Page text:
Jackie Smith - Oh I wrote in response to your comment on Travelnwrite that I had just been thinking of you and wondering what you were up to. . .and then this wonderful post appeared in my reading list. We’ve never quite figured out the best use of the flat bean but we are lovers of beans so I am certain we would figure out something. Loved the story of your outing. Hugs to you~ Jackie

Krista - I do love that filtered light, Susan. 🙂 It feels so summery. 🙂

Coffee and Crumpets - What gorgeous photos, and lovely fields and flowers! Beautiful. We just got our first snow today so looking at your warm photos is very appealing! Those are some gorgeous beans! I like broad beans, especially in a Persian style rice with dill and beans…so good! The dried versions make wonderful Middle Easten dish called fooul, slow cooked beans with tomatoes and spices lots of olive oil. I like to serve a fresh tomato cucumber salsa on top of mine, perfect with some warm pita bread. And they are such a cute couple! You look gorgeous in that photo by the way 🙂

Nazneen

Maureen | OrgasmicChef - I have grown broad beans but like you, I’d never eaten them before. This couple is amazing!

Gourmet Getaways - Four buckets of beans! Wow!!! With all the heat, I must agree it was all worth it, Krista! Fun n’ beans 😉

Gourmet Getaways xx

Joanne (eats well with others) - Such a fun outing! The sun looks good on you. 🙂

Tracy A. - I don’t think that I’ve ever eaten or senna a broad bean! What a wonderful day, with wonderful neighbors!

Glamorous Glutton - It looks like a wonderful day full of sunshine and family. What a truly amazing couple. Broad beans are a staple veg in the UK. We eat them fresh in summer and frozen in winter. I like them cooked with tiny onions and a little pancetta. I usually take off the skin of the bean too. A bit fiddly but a much nicer flavour. GG

Krista - I was so impressed by how easy they were to grow, @tandysinclair:disqus , AND by how big they grew!

Krista - I’m so glad you mentioned Greek dishes, @disqus_2LQ5qLN5aY:disqus I will definitely look those up. 🙂

Krista - I confess I didn’t like them until Bear made breakfast one morning, @liz_posmyk:disqus 🙂 He took steamed broad beans, fried them with caramelized onions, and put them on buttered toast drizzled with a bit of sweet chili sauce. I could eat that ANY time. 🙂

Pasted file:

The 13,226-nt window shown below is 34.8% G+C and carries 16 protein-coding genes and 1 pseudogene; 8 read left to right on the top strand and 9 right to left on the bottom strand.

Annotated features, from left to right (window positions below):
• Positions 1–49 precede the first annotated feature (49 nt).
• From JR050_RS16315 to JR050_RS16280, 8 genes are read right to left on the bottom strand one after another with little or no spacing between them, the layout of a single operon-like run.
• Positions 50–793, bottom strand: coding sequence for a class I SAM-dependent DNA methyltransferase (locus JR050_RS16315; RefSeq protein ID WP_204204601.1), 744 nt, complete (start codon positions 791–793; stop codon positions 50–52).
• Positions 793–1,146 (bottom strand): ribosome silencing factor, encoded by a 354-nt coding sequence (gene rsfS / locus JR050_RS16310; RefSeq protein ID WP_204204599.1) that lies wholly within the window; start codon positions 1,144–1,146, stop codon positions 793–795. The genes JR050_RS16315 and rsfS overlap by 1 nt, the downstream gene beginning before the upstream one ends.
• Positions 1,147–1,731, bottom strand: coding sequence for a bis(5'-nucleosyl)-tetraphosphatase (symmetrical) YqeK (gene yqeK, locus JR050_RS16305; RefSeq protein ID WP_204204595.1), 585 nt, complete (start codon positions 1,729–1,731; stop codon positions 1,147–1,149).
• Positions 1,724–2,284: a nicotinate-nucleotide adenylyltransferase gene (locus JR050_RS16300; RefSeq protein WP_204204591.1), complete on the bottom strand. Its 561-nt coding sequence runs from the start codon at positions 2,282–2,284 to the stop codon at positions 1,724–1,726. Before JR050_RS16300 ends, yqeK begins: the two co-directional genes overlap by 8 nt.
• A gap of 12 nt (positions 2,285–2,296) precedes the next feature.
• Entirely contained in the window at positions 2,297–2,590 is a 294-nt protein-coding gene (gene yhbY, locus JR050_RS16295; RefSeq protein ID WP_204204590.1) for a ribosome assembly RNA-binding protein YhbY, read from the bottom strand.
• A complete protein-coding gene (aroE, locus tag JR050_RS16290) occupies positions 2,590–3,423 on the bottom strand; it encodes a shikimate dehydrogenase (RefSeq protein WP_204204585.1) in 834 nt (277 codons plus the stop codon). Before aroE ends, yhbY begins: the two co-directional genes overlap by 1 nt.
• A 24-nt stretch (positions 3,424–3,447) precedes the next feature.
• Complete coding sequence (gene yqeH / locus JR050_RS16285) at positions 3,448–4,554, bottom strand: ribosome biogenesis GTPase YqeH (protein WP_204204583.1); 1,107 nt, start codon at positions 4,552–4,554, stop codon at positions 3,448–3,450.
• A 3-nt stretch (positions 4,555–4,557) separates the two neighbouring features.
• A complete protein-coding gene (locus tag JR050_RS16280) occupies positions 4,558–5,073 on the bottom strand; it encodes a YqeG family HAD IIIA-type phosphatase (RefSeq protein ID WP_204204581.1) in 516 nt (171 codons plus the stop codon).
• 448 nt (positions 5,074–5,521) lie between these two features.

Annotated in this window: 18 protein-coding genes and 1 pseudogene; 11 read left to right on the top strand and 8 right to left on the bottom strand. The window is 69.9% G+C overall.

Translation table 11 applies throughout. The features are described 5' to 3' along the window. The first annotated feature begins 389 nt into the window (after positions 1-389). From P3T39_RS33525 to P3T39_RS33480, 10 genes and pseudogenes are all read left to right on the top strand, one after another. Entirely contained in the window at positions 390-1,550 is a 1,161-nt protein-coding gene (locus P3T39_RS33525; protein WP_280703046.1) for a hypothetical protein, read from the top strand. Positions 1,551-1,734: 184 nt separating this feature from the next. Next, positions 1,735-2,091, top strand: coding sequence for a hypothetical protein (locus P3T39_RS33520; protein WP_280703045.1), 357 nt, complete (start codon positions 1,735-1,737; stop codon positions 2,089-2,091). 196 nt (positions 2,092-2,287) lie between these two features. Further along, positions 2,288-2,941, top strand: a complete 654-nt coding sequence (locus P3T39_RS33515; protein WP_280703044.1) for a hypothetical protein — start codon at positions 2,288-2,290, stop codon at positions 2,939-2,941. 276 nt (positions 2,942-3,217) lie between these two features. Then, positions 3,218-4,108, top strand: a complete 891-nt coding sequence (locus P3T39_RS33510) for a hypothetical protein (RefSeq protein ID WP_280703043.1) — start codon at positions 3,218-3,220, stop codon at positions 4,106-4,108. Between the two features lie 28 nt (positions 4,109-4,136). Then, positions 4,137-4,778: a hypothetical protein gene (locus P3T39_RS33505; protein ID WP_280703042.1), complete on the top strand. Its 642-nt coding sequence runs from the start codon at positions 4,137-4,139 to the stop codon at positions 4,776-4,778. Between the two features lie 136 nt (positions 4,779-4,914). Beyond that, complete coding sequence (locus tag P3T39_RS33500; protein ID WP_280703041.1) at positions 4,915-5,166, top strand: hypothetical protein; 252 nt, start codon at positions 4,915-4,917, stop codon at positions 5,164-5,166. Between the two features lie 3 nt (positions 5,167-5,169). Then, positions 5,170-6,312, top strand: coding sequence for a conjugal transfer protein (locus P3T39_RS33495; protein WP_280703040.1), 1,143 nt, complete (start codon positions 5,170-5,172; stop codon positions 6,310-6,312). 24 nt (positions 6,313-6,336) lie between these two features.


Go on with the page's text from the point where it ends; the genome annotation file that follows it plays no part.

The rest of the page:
Krista - Ohhhh, I didn’t realize they were favas, @karin_stienemeier:disqus 🙂 The last of my favas are gone now, but when Spring comes around next year I will definitely look up your scrumptious recipes. 🙂

Krista - I’ve really missed chatting with you, @disqus_WseMqaTPwi:disqus , and am so glad I’m back “in the land of the living” again. 🙂

Krista - As I sit here in sweltering heat, it is lovely to imagine snow falling somewhere, @coffeeandcrumpets:disqus 🙂 Thank you so much for your gorgeous recipe ideas, Nazneen. They truly sound absolutely scrumptious. 🙂

Krista - It truly was worth it, @GourmetGetaway:disqus 🙂

Krista - Aren’t they fantastic, @OrgasmicChef:disqus ? 🙂

Krista - Oh thank you, @joanneeatswellwithothers:disqus 🙂 It was a beautiful day, even with the searing heat. 🙂

Krista - They were definitely new to me too, Tracy. 🙂 A fun discovery, though!

Krista - Mmm, tiny onions and pancetta sound like they would be brilliant with these beans, GG. 🙂

Kate Bailward - I love young broad beans which you can eat whole, pods and all. I tend to toss them in olive oil with anchovies, rosemary, oregano, sea salt, garlic and chilli flakes. I leave them to macerate for a short while and then chuck them onto a smoking hot grill. When they’re soft, toss them back into the olive-oily bowl and turn them about for them to soak up all the flavour. Eat them with your fingers, still warm – delicious!

When they get bigger and tougher I’m not such a fan (mainly for reasons of laziness, because shelling them is a pain), but if someone else does the work then I still enjoy the taste. 😉 Here in Italy they’re often served simply with drizzled with olive oil alongside pecorino cheese and I can confirm that it’s a taste combination that really works.

Rachel Friesen - I’ve never had a broad bean, though I did get my first chance at shelling, cooking, and eating home-grown navy beans. The heaps of twisted white pods didn’t amount to as many beans as I’d expected, but the little we had was just heavenly. Those little white beans plumped up beautifully and absorbed an amazing amount of flavour. I never thought I’d be raving about a bean – I’ll have to find a source for next year.